As a kid I spent a lot of time in video stores picking out the perfect weekend movies. Until around Scream time, I was too much of a chicken to watch the horror movies (blame it on seeing Cape Fear at age five), so instead I’d walk through the section in fear of the creepy covers. One that I can remember to this day is Monkey Shines, with the eerie toy monkey with cymbals staring at you. Beady eyes, large terrifying grin. It wasn’t gory or bloody, but completely haunting. I was afraid of that movie cover.
This week I face my childhood movie-cover fear and finally watch Monkey Shines.
The movie opens with hunky law student Alan stretching in the nude, strapping on a backpack of bricks for his morning jog, and then being hit by a truck, rendering him quadriplegic. Confined to a life in a wheelchair in his house, he has no girlfriend (she’s banging his doctor, Stanley Tucci), a mean live-in nurse, and only voice commands to operate everything. After a suicide attempt, Allen’s scientist buddy Geoffrey works with cute trainer Melanie to get Alan a helper monkey. She’s out of monkeys, but Geoffrey has a lab full of monkeys he could donate. However, this is no ordinary monkey: Geoffrey has been shooting this monkey up with human brain cells to make her smarter.
Where the movie confuses me is the psychic/telekinetic bond between Alan and Ella. Alan can literally see through her eyes at times, while Ella can see into Alan’s thoughts. So when Alan thinks “I hate my nurse’s bird and wish it would go away,” Ella sneaks into the birdcage, kills the bird, and leaves the carcass in the nurse’s slipper. Sneaky monkey! The movie never truly explains their weird bond, except that it’s because of the drugs being injected into Ella.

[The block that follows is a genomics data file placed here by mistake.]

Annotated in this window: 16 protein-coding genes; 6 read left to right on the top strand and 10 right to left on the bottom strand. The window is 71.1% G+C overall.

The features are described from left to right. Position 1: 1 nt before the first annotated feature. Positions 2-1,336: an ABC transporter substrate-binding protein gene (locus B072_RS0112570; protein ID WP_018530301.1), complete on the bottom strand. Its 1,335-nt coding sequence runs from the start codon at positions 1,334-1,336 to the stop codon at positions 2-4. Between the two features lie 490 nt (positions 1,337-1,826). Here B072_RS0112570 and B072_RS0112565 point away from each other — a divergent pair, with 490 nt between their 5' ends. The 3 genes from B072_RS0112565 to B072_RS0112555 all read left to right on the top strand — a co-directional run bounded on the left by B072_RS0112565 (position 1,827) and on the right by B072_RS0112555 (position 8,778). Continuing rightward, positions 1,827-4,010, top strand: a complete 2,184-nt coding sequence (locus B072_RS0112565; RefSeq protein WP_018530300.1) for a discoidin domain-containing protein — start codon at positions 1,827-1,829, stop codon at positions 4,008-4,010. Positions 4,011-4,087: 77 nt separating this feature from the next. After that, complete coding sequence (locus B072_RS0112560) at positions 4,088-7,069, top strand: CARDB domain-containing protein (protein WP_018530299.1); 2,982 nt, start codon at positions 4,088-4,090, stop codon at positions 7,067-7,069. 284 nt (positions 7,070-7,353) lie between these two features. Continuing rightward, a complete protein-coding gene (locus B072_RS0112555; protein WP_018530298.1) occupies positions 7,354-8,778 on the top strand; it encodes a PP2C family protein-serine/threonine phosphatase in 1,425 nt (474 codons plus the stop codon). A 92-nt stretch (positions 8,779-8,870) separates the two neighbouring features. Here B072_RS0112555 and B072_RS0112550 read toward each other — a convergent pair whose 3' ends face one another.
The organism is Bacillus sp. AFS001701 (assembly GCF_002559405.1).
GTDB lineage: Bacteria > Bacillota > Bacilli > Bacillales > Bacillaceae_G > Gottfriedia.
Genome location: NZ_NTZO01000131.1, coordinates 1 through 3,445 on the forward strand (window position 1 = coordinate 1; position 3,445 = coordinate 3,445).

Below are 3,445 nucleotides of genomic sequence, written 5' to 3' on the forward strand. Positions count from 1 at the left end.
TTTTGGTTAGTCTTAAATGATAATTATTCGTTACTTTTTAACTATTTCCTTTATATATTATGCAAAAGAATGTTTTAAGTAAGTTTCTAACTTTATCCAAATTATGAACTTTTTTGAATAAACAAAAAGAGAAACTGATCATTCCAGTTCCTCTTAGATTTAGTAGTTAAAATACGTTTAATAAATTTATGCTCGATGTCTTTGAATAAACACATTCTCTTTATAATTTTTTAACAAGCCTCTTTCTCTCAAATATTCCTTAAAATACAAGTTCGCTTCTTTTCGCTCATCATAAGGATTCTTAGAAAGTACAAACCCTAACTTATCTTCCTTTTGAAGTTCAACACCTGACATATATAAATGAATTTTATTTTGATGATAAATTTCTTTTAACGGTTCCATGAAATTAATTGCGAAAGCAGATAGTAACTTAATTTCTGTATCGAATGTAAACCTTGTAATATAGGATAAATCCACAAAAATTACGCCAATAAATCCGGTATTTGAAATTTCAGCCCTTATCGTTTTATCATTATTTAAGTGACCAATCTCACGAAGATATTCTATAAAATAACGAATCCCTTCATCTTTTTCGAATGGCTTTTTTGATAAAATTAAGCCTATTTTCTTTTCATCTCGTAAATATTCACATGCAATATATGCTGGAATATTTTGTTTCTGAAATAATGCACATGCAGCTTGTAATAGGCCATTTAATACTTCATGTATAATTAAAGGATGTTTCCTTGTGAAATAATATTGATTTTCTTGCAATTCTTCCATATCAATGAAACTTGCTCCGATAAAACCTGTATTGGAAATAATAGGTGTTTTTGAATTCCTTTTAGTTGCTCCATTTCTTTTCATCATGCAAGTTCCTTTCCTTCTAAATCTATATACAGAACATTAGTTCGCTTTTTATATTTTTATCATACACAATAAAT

But who cares about logic, let’s see that monkey kill more people!
I viewed Monkey Shines as more of a psychological thriller than horror movie, which is perhaps because it’s directed by acclaimed horror master George A. Romero. The first hour is more-so about Alan’s struggles in the chair and the close bond he develops with his helper monkey (as well as the trainer who he eventually bangs). As Alan’s anger and frustrations come to a boiling point, you begin to notice the difference in Ella’s behavior, showing the gradual change that happens as opposed to wham-bam-pyscho monkey. I actually really enjoyed Monkey Shines and think childhood me wouldn’t have been scared, though maybe just a little more cautious around primates. Even in the fits of rage and murder I couldn’t help but think, “What a cute creepy monkey!” I don’t blame Ella; I blame crazy Geoffrey’s mad scientist antics. But that’s maybe just the animal lover in me.
No big spoilers but of course there’s a happy ending for Alan after a pretty ridiculous, violent fight scene (gross-out alert!). In the last ten minutes where it boringly ends, there is at least one awesome WTF moment that I loved. Sure I would’ve like some explanation of how a Capuchin monkey can read a dude’s mind, but it’s a movie and I’ll get past it. Monkey Shines is on Netflix Instant and a fun Halloween warm-up for the really gory horror flicks.